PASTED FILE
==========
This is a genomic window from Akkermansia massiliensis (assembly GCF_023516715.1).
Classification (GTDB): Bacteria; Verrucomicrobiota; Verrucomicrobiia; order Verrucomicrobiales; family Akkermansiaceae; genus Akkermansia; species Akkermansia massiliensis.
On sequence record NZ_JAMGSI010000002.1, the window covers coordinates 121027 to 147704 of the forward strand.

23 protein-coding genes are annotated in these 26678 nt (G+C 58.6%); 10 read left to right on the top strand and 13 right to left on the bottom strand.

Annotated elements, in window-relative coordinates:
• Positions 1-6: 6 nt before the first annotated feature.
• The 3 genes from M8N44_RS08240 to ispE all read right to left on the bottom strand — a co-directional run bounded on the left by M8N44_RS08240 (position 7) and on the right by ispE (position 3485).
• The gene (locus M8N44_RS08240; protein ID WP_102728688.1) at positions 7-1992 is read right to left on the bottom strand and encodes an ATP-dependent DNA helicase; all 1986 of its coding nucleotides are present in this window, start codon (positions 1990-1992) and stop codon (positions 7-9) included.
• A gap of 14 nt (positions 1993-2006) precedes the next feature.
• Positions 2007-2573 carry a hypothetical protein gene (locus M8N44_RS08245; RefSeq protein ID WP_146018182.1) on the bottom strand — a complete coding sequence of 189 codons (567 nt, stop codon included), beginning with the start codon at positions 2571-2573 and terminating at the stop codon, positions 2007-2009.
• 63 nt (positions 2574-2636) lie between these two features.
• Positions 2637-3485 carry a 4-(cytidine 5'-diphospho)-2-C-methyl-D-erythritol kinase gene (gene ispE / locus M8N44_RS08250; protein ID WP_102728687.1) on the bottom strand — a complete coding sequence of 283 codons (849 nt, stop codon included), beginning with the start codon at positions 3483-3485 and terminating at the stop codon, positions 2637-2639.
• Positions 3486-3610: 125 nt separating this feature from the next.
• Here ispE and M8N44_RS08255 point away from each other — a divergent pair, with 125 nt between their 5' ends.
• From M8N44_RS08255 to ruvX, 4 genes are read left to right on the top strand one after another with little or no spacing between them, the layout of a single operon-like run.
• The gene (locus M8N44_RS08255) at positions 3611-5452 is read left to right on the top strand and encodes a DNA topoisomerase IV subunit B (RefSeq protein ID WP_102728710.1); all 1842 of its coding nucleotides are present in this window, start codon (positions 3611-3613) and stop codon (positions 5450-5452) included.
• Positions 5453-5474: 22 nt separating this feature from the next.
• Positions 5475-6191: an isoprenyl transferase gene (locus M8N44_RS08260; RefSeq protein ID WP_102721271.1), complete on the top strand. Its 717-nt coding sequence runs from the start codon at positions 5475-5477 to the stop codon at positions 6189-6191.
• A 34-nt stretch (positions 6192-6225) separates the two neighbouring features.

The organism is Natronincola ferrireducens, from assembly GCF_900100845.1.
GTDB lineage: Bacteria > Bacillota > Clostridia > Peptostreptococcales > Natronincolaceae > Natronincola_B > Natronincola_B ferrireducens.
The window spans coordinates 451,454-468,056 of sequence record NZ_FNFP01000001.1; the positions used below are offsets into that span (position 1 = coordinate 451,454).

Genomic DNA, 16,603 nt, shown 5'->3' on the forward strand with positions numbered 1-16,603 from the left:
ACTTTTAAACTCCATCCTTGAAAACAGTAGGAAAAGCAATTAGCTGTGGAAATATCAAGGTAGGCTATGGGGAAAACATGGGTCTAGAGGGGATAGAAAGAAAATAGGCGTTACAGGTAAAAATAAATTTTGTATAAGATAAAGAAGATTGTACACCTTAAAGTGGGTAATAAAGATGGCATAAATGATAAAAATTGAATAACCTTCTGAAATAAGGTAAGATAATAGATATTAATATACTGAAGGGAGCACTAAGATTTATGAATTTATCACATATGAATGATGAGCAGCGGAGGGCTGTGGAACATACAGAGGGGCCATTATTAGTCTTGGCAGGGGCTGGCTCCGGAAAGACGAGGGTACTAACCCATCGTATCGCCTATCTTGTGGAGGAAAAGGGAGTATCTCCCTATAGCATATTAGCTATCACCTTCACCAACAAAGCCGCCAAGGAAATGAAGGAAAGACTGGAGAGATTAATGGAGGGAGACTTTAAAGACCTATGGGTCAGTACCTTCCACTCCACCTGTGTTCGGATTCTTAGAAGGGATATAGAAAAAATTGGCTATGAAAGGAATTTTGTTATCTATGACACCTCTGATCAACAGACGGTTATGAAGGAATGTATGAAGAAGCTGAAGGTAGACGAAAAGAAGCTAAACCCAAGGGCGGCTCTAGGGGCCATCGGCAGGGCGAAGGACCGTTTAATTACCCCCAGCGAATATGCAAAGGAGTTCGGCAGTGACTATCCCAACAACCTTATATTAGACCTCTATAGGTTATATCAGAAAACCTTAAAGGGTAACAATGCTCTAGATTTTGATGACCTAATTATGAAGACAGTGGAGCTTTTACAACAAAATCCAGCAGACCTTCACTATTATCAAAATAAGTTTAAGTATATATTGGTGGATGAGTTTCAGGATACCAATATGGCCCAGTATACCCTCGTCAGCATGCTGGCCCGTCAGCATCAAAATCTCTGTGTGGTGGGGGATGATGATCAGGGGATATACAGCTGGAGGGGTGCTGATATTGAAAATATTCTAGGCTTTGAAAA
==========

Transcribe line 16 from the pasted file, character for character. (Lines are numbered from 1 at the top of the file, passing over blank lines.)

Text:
• The gene (locus M8N44_RS08255) at positions 3611-5452 is read left to right on the top strand and encodes a DNA topoisomerase IV subunit B (RefSeq protein ID WP_102728710.1); all 1842 of its coding nucleotides are present in this window, start codon (positions 3611-3613) and stop codon (positions 5450-5452) included.